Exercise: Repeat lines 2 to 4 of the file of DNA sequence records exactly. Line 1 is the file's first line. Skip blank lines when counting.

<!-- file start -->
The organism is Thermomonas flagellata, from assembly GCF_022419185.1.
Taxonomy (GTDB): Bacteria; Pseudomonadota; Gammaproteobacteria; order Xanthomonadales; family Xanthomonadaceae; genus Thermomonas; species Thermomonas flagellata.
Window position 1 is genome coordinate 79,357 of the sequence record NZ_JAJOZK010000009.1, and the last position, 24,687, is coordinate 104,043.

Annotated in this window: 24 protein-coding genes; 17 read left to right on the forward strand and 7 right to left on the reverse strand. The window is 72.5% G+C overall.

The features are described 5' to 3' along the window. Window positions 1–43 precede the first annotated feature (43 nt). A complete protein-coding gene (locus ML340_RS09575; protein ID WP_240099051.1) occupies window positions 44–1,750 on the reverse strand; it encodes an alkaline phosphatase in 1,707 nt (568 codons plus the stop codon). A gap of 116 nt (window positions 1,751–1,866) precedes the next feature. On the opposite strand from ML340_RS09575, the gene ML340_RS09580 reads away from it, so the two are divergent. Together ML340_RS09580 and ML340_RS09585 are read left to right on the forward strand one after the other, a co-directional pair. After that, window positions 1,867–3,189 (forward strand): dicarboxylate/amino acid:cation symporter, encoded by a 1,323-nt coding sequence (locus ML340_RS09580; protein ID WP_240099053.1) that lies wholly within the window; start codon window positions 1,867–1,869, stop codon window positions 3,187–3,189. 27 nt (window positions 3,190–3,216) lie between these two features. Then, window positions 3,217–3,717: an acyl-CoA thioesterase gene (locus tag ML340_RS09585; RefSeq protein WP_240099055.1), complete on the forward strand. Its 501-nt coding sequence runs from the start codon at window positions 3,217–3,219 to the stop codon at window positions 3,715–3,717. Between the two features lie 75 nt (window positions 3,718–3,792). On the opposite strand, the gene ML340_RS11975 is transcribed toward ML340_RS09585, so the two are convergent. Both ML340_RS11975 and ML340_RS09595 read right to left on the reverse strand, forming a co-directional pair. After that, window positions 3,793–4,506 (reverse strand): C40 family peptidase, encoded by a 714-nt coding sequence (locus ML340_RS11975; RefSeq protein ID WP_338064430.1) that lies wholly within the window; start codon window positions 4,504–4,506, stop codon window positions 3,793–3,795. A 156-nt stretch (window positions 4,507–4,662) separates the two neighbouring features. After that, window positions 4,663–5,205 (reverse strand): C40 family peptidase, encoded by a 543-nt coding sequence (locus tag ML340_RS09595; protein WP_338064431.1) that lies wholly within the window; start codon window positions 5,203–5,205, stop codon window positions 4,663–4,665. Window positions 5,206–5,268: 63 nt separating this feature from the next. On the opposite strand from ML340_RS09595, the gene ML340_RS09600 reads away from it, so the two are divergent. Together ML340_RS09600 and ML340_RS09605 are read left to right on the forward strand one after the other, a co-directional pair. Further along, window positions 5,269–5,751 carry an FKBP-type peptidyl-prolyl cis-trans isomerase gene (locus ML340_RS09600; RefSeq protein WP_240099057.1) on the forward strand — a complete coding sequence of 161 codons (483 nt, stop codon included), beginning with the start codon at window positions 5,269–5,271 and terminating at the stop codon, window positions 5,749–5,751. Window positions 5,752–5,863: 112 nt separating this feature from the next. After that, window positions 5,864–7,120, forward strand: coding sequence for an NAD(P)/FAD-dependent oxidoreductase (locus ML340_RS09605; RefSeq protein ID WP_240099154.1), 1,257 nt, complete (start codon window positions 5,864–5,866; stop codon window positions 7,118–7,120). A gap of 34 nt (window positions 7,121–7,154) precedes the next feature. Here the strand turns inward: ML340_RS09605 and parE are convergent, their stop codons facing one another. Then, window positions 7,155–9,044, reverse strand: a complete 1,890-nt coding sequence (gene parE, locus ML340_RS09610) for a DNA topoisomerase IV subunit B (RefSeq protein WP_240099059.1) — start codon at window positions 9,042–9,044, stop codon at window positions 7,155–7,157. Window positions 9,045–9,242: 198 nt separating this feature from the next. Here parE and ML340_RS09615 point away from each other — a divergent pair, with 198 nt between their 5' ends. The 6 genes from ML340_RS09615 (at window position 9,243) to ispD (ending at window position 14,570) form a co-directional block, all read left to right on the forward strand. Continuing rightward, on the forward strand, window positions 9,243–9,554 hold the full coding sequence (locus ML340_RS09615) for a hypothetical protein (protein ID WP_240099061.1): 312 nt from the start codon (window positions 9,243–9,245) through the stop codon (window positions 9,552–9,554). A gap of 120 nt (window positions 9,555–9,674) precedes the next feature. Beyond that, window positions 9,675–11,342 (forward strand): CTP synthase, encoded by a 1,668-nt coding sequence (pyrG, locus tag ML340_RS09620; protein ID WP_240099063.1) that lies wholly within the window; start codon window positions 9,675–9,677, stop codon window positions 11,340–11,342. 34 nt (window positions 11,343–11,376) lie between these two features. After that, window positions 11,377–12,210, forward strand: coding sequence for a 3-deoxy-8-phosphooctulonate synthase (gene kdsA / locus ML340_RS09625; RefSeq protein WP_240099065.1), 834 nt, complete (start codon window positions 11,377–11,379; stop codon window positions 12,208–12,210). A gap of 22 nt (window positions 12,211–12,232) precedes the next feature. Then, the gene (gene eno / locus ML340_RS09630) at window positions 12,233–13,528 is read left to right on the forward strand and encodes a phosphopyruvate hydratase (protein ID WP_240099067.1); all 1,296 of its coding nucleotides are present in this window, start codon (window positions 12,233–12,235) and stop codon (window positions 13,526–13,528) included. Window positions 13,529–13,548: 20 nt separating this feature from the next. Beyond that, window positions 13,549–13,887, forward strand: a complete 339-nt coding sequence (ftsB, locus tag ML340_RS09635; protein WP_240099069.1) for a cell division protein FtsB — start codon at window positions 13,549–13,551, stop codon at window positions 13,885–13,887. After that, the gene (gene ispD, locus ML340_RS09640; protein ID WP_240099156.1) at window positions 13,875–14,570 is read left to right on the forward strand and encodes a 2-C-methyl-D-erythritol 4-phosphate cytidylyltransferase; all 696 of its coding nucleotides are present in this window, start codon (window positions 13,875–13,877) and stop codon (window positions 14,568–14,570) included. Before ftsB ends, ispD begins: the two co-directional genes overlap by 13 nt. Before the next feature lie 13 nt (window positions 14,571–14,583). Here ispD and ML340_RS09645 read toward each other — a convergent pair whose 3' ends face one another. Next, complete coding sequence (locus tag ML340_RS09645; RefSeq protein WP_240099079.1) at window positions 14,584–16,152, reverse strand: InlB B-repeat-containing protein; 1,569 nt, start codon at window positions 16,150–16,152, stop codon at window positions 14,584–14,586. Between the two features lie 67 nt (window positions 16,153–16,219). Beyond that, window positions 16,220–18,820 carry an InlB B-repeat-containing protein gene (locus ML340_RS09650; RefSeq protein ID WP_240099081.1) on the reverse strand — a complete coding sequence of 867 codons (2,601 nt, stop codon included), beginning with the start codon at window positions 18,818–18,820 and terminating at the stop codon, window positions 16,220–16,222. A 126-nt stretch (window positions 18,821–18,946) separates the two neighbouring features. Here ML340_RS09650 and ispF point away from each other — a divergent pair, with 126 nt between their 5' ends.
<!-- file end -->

Taxonomy (GTDB): Bacteria; Pseudomonadota; Gammaproteobacteria; order Xanthomonadales; family Xanthomonadaceae; genus Thermomonas; species Thermomonas flagellata.
Window position 1 is genome coordinate 79,357 of the sequence record NZ_JAJOZK010000009.1, and the last position, 24,687, is coordinate 104,043.

Annotated in this window: 24 protein-coding genes; 17 read left to right on the forward strand and 7 right to left on the reverse strand. The window is 72.5% G+C overall.